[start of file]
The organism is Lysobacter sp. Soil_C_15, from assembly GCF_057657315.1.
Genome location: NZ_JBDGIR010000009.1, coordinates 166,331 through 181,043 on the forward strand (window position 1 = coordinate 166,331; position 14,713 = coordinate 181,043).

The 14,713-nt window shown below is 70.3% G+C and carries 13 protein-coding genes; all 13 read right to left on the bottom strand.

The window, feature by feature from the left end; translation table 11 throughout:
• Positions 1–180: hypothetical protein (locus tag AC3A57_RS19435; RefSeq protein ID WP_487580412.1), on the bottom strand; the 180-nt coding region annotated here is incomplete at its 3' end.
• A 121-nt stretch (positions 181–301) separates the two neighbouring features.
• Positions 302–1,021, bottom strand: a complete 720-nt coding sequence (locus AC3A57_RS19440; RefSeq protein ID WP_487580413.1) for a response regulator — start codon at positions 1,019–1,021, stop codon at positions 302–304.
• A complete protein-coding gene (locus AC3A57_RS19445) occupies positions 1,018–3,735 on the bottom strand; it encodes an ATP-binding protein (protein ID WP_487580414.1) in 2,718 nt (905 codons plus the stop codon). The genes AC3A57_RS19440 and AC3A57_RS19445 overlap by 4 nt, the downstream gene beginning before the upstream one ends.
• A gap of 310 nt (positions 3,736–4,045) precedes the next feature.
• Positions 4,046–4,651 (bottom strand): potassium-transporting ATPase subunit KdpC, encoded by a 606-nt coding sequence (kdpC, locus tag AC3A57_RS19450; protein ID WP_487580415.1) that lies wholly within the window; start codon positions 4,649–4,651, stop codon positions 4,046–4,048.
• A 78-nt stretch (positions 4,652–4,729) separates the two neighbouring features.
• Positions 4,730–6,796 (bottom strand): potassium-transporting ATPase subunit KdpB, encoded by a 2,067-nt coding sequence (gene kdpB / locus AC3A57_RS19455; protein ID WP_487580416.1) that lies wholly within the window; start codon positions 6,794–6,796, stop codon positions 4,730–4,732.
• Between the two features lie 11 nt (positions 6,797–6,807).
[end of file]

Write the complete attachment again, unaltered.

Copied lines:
The organism is Lysobacter sp. Soil_C_15, from assembly GCF_057657315.1.
Genome location: NZ_JBDGIR010000009.1, coordinates 166,331 through 181,043 on the forward strand (window position 1 = coordinate 166,331; position 14,713 = coordinate 181,043).

The 14,713-nt window shown below is 70.3% G+C and carries 13 protein-coding genes; all 13 read right to left on the bottom strand.

The window, feature by feature from the left end; translation table 11 throughout:
• Positions 1–180: hypothetical protein (locus tag AC3A57_RS19435; RefSeq protein ID WP_487580412.1), on the bottom strand; the 180-nt coding region annotated here is incomplete at its 3' end.
• A 121-nt stretch (positions 181–301) separates the two neighbouring features.
• Positions 302–1,021, bottom strand: a complete 720-nt coding sequence (locus AC3A57_RS19440; RefSeq protein ID WP_487580413.1) for a response regulator — start codon at positions 1,019–1,021, stop codon at positions 302–304.
• A complete protein-coding gene (locus AC3A57_RS19445) occupies positions 1,018–3,735 on the bottom strand; it encodes an ATP-binding protein (protein ID WP_487580414.1) in 2,718 nt (905 codons plus the stop codon). The genes AC3A57_RS19440 and AC3A57_RS19445 overlap by 4 nt, the downstream gene beginning before the upstream one ends.
• A gap of 310 nt (positions 3,736–4,045) precedes the next feature.
• Positions 4,046–4,651 (bottom strand): potassium-transporting ATPase subunit KdpC, encoded by a 606-nt coding sequence (kdpC, locus tag AC3A57_RS19450; protein ID WP_487580415.1) that lies wholly within the window; start codon positions 4,649–4,651, stop codon positions 4,046–4,048.
• A 78-nt stretch (positions 4,652–4,729) separates the two neighbouring features.
• Positions 4,730–6,796 (bottom strand): potassium-transporting ATPase subunit KdpB, encoded by a 2,067-nt coding sequence (gene kdpB / locus AC3A57_RS19455; protein ID WP_487580416.1) that lies wholly within the window; start codon positions 6,794–6,796, stop codon positions 4,730–4,732.
• Between the two features lie 11 nt (positions 6,797–6,807).